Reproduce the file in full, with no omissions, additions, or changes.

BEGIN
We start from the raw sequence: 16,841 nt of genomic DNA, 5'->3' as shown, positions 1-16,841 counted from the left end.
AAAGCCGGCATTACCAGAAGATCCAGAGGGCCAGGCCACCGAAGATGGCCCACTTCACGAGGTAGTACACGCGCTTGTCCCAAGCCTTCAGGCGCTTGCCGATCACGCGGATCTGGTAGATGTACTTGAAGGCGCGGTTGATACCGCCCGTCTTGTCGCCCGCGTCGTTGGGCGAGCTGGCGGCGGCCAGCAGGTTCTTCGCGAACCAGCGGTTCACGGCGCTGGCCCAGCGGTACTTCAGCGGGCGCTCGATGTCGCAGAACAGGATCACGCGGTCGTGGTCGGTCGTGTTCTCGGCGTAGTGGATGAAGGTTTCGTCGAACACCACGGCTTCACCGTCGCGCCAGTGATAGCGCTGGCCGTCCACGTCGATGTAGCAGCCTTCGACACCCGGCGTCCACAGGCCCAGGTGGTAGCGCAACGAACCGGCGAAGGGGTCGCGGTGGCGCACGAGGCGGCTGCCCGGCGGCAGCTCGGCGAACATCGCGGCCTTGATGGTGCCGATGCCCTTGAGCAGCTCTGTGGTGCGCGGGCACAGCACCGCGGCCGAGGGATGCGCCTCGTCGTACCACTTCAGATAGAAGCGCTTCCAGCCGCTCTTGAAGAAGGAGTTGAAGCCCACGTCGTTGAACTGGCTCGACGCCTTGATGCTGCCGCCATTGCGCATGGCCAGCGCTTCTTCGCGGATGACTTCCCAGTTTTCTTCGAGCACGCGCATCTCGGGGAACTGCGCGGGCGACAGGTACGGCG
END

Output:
We start from the raw sequence: 16,841 nt of genomic DNA, 5'->3' as shown, positions 1-16,841 counted from the left end.
AAAGCCGGCATTACCAGAAGATCCAGAGGGCCAGGCCACCGAAGATGGCCCACTTCACGAGGTAGTACACGCGCTTGTCCCAAGCCTTCAGGCGCTTGCCGATCACGCGGATCTGGTAGATGTACTTGAAGGCGCGGTTGATACCGCCCGTCTTGTCGCCCGCGTCGTTGGGCGAGCTGGCGGCGGCCAGCAGGTTCTTCGCGAACCAGCGGTTCACGGCGCTGGCCCAGCGGTACTTCAGCGGGCGCTCGATGTCGCAGAACAGGATCACGCGGTCGTGGTCGGTCGTGTTCTCGGCGTAGTGGATGAAGGTTTCGTCGAACACCACGGCTTCACCGTCGCGCCAGTGATAGCGCTGGCCGTCCACGTCGATGTAGCAGCCTTCGACACCCGGCGTCCACAGGCCCAGGTGGTAGCGCAACGAACCGGCGAAGGGGTCGCGGTGGCGCACGAGGCGGCTGCCCGGCGGCAGCTCGGCGAACATCGCGGCCTTGATGGTGCCGATGCCCTTGAGCAGCTCTGTGGTGCGCGGGCACAGCACCGCGGCCGAGGGATGCGCCTCGTCGTACCACTTCAGATAGAAGCGCTTCCAGCCGCTCTTGAAGAAGGAGTTGAAGCCCACGTCGTTGAACTGGCTCGACGCCTTGATGCTGCCGCCATTGCGCATGGCCAGCGCTTCTTCGCGGATGACTTCCCAGTTTTCTTCGAGCACGCGCATCTCGGGGAACTGCGCGGGCGACAGGTACGGCG